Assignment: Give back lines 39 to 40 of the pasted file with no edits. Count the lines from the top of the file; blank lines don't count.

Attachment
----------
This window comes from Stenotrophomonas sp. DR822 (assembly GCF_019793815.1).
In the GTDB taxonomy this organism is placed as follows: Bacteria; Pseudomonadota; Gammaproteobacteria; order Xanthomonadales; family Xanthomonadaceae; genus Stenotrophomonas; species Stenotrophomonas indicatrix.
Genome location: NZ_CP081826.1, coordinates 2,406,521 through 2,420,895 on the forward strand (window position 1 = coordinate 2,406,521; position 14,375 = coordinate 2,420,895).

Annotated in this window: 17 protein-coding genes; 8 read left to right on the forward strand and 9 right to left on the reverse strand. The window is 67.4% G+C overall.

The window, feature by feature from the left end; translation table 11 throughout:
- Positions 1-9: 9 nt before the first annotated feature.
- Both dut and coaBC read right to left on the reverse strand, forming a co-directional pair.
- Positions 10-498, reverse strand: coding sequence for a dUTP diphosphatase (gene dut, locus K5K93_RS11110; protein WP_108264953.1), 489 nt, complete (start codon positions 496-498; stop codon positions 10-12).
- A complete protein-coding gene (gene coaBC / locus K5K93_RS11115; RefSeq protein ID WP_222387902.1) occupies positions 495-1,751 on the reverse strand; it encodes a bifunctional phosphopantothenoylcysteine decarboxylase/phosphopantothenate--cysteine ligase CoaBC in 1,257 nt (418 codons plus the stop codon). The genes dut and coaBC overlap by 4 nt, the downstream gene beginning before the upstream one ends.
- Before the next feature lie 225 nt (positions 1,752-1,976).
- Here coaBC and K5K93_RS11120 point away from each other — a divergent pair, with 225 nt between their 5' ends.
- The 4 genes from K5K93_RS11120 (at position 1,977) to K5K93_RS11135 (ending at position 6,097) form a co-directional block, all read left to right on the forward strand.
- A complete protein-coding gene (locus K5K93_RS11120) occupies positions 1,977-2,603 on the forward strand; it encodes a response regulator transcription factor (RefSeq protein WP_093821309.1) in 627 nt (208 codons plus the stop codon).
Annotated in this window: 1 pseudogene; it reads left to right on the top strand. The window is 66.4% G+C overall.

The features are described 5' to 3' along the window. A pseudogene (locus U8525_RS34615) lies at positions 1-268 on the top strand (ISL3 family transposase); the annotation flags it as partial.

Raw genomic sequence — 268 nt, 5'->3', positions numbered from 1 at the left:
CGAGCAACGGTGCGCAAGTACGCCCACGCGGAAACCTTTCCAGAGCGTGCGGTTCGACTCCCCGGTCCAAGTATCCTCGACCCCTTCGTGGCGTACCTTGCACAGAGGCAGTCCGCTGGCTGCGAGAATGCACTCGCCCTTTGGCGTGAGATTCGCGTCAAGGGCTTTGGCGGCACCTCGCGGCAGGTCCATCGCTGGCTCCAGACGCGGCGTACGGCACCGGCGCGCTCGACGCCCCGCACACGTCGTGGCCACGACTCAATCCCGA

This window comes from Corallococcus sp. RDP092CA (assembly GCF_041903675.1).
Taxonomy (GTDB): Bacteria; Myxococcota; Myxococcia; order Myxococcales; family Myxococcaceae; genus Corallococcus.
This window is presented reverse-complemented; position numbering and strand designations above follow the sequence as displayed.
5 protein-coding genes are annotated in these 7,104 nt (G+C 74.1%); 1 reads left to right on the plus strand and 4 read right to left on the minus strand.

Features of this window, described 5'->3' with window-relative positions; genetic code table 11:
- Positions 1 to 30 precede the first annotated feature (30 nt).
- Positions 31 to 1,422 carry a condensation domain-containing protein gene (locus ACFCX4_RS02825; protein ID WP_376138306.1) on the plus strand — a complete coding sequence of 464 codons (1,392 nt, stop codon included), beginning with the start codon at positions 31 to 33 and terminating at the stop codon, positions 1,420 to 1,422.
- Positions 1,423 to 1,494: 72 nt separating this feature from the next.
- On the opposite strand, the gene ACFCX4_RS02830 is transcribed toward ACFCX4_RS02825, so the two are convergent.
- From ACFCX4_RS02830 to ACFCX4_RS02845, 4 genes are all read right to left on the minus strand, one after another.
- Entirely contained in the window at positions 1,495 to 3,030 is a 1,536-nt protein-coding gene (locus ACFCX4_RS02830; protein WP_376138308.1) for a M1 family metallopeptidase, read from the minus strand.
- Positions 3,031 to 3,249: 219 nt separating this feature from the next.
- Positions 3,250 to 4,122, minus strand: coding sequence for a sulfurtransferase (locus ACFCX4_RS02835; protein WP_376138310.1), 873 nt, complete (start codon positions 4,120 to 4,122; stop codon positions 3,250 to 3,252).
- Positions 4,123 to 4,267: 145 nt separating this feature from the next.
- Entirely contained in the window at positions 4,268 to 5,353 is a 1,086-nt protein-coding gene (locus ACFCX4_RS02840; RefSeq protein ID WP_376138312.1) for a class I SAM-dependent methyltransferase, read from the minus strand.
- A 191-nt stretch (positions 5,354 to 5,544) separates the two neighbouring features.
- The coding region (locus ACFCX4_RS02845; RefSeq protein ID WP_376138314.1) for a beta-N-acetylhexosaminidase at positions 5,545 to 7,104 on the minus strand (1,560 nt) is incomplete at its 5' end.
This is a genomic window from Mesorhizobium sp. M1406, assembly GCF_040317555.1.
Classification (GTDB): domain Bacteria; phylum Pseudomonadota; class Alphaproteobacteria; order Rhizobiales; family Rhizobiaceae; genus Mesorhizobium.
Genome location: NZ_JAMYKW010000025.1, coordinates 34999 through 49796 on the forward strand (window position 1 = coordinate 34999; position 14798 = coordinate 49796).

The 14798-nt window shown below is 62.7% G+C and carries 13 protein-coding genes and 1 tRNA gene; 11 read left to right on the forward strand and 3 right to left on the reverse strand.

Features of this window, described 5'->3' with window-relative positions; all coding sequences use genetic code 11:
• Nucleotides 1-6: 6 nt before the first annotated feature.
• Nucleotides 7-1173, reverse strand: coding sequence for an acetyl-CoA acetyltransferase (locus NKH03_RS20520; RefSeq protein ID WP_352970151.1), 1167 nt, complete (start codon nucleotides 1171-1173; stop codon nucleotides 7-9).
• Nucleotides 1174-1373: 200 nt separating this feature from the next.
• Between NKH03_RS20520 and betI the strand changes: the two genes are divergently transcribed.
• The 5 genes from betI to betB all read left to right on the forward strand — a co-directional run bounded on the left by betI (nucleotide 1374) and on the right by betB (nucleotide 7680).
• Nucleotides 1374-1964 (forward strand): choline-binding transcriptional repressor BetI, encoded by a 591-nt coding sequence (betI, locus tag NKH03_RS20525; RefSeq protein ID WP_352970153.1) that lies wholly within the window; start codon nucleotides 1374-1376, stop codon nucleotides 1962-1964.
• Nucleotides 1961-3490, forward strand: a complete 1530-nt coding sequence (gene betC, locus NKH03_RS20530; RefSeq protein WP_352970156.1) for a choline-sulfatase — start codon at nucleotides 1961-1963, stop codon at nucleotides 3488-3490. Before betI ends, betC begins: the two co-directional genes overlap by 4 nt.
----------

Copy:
Features of this window, described 5'->3' with window-relative positions; all coding sequences use genetic code 11:
• Nucleotides 1-6: 6 nt before the first annotated feature.